Beats, Bleeps and Bass
Dev explores the influences of early video game music and uncovers the beats, bleeps and beats that have cemented themselves in popular culture.
Dev continues to delve in to the world of video games in part two of Radio 1's Gaming Series.
This week he's going behind the bleeps and beats of early video game music to explore some of the influences it's had on the music industry, the artists it's inspired, sub genres it's created and the social communities that it has brought together.
Music and gaming has had a close relationship ever since those first harsh bleeps traced a virtual ping-pong ball around in the pioneering Atari developed arcade game Pong. These raw 8 bit sounds are often overlooked when credit is being given to the early pioneers of electronic music.
The relevance of the 8 bit and 16 bit beats, that most of us grew up with through the games that we played, are more obvious than ever as the explosion of the gaming industry has firmly cemented it in popular culture and influenced the way in which a whole generation creates music - forcing Pacman and friends from our desktops to our dance floors.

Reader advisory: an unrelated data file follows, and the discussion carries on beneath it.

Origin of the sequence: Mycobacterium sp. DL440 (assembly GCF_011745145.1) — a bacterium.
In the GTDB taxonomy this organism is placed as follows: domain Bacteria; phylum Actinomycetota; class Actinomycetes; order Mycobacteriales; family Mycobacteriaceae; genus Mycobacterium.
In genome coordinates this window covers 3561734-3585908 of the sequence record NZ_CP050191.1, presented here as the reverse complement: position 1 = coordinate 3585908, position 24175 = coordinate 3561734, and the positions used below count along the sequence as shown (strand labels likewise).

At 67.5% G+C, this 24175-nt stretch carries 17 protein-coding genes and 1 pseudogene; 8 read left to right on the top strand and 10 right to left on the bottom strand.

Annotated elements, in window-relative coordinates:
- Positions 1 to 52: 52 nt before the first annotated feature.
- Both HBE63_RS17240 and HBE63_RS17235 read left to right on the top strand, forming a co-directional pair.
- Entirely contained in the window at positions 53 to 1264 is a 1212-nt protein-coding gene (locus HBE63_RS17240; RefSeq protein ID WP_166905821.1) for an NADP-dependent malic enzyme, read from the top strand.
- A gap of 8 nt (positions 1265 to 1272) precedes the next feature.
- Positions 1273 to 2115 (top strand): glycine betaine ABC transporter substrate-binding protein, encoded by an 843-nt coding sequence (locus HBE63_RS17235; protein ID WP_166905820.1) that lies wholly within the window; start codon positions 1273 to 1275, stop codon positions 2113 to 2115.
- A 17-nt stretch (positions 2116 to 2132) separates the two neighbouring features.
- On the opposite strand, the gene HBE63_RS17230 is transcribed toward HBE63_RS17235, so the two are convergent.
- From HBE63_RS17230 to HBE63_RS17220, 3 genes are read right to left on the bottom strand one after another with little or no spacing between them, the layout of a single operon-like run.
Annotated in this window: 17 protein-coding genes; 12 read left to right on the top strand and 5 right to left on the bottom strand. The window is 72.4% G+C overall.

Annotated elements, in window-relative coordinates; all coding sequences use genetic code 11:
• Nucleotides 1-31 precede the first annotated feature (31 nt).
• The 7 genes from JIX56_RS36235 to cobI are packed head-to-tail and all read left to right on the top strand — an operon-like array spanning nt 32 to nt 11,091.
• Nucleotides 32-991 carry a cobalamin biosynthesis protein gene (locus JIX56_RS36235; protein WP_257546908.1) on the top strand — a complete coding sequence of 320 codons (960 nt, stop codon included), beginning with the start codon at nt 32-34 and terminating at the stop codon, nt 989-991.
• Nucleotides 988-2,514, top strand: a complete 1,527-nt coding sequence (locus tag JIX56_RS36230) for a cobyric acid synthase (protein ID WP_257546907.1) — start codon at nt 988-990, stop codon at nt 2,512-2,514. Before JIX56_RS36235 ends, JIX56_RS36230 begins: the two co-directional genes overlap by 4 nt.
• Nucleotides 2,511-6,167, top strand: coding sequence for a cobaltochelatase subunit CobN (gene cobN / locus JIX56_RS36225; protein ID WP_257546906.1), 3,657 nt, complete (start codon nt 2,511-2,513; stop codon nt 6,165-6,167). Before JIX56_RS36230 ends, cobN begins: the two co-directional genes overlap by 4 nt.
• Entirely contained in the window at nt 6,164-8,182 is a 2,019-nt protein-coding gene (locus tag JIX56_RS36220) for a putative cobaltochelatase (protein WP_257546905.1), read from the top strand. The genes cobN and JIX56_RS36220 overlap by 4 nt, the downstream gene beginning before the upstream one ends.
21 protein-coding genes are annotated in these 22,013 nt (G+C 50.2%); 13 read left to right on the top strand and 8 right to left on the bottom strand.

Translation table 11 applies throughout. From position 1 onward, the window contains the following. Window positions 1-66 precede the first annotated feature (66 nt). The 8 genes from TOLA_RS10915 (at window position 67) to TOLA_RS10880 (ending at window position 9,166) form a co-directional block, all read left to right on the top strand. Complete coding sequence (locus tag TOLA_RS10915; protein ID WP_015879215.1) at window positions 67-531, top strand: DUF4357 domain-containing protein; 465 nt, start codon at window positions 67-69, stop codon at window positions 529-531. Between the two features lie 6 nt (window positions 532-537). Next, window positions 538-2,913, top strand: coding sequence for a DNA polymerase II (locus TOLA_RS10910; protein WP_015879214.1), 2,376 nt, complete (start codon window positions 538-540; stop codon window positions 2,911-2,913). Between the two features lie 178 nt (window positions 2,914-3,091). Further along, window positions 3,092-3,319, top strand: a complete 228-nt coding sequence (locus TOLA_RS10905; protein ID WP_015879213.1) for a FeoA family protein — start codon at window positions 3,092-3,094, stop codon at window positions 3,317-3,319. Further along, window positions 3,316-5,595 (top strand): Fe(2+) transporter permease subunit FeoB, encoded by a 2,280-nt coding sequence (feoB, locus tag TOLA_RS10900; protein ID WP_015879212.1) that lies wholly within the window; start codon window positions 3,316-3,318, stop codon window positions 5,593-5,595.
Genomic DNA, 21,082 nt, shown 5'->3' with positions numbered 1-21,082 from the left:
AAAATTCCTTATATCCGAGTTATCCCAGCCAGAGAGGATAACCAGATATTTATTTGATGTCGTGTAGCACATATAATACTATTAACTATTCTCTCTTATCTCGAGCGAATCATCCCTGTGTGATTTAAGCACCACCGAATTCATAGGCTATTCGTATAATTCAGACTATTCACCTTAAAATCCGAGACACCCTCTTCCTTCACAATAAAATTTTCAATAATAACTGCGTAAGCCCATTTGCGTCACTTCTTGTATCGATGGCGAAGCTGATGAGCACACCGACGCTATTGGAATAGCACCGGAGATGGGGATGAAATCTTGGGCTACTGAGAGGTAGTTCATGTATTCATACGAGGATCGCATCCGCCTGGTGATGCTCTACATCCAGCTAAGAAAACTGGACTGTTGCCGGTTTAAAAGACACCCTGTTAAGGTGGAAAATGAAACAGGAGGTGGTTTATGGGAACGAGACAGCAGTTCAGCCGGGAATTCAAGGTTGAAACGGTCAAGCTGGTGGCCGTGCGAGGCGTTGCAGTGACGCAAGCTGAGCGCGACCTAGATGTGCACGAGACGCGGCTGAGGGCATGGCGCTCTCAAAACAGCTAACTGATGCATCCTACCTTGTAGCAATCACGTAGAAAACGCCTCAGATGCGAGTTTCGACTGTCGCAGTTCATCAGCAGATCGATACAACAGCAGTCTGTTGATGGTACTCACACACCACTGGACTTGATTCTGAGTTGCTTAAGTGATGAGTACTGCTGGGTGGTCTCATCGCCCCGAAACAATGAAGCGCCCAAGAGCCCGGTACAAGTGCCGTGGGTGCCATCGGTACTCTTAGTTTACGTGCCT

Find out the inspiration behind every beat, bleep and bass line, as Dev explores the communities of artists who owe their interest in music to video games and those who are hacking in to old Game Boys, C64's and other hardware in order to push the limits of this technology and recreate these retro sounds.
We hear from artists such as LA based 8 Bit Weapon, Sabrepulse, Chipzel, electronic artist Ikonika, Nintendocore rockers Horse The Band, Nerdcore rapper Random - a.k.a MegaRan, C64 composer Ben Daglish and the guys responsible for the addictive Scott Pilgrim vs The World game soundtrack - Anamanaguchi.
We'll also be looking at sampling and remixing cultures, hearing from Massive Attack producer Neil Davidge about his recent score for Halo 4, Health about their work on Max Payne 3 and Dutch drum & bass trio Noisia on their soundtrack for the new reboot of the Devil May Cry franchise.